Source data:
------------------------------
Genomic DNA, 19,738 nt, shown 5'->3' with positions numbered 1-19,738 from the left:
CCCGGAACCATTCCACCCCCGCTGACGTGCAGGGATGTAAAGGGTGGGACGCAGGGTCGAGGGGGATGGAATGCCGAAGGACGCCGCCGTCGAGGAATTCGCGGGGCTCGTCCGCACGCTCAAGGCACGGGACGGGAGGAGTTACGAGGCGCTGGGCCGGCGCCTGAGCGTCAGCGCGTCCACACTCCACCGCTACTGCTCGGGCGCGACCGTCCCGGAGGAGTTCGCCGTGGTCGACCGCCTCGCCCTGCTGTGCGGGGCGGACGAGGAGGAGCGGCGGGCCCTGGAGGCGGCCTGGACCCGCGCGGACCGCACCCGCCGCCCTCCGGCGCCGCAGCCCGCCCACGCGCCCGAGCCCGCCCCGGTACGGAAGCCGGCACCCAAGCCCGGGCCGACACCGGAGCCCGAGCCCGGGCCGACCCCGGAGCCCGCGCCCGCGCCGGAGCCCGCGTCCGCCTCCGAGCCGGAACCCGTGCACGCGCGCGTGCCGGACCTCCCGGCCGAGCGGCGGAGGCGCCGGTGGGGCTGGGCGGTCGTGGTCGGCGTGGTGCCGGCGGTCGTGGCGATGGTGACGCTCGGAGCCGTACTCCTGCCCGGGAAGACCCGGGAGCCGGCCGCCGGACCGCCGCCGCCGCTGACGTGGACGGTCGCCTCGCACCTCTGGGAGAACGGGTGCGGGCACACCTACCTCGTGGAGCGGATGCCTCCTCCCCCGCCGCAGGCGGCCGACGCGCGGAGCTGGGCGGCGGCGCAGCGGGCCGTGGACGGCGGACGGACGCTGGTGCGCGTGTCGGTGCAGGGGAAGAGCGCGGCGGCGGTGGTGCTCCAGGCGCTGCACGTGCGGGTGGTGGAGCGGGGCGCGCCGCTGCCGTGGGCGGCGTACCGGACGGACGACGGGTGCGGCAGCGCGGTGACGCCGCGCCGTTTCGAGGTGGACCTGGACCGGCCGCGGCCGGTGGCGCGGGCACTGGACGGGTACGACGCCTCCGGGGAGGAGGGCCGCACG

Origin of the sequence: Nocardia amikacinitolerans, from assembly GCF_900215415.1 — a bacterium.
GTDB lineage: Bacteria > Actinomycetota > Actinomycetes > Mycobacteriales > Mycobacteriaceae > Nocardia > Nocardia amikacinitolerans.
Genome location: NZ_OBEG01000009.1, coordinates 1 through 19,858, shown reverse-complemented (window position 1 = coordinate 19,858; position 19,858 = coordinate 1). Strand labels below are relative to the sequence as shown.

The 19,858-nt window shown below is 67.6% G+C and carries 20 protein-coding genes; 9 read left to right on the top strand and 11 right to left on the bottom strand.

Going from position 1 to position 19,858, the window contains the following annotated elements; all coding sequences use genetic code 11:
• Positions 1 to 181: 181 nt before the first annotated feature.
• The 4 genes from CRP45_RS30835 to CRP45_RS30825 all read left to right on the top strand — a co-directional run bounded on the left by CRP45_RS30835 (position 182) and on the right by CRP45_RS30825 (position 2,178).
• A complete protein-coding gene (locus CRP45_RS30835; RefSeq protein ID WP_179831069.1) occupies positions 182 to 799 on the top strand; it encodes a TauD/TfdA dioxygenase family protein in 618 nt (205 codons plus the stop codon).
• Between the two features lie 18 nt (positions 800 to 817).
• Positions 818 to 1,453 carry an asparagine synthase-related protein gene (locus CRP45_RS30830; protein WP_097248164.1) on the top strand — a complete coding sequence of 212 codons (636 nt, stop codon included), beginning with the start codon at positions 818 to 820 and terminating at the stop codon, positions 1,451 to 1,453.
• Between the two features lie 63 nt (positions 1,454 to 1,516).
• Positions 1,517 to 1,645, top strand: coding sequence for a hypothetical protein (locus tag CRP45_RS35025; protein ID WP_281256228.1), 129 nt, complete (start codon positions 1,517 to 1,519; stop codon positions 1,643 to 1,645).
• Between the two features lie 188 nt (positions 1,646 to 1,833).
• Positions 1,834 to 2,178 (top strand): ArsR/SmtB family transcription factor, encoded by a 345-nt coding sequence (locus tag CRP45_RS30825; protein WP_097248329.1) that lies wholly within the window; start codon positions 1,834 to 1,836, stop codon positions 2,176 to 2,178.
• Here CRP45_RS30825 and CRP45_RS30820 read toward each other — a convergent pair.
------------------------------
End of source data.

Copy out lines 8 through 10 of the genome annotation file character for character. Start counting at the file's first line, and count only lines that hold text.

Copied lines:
• Positions 1 to 181: 181 nt before the first annotated feature.
• The 4 genes from CRP45_RS30835 to CRP45_RS30825 all read left to right on the top strand — a co-directional run bounded on the left by CRP45_RS30835 (position 182) and on the right by CRP45_RS30825 (position 2,178).
• A complete protein-coding gene (locus CRP45_RS30835; RefSeq protein ID WP_179831069.1) occupies positions 182 to 799 on the top strand; it encodes a TauD/TfdA dioxygenase family protein in 618 nt (205 codons plus the stop codon).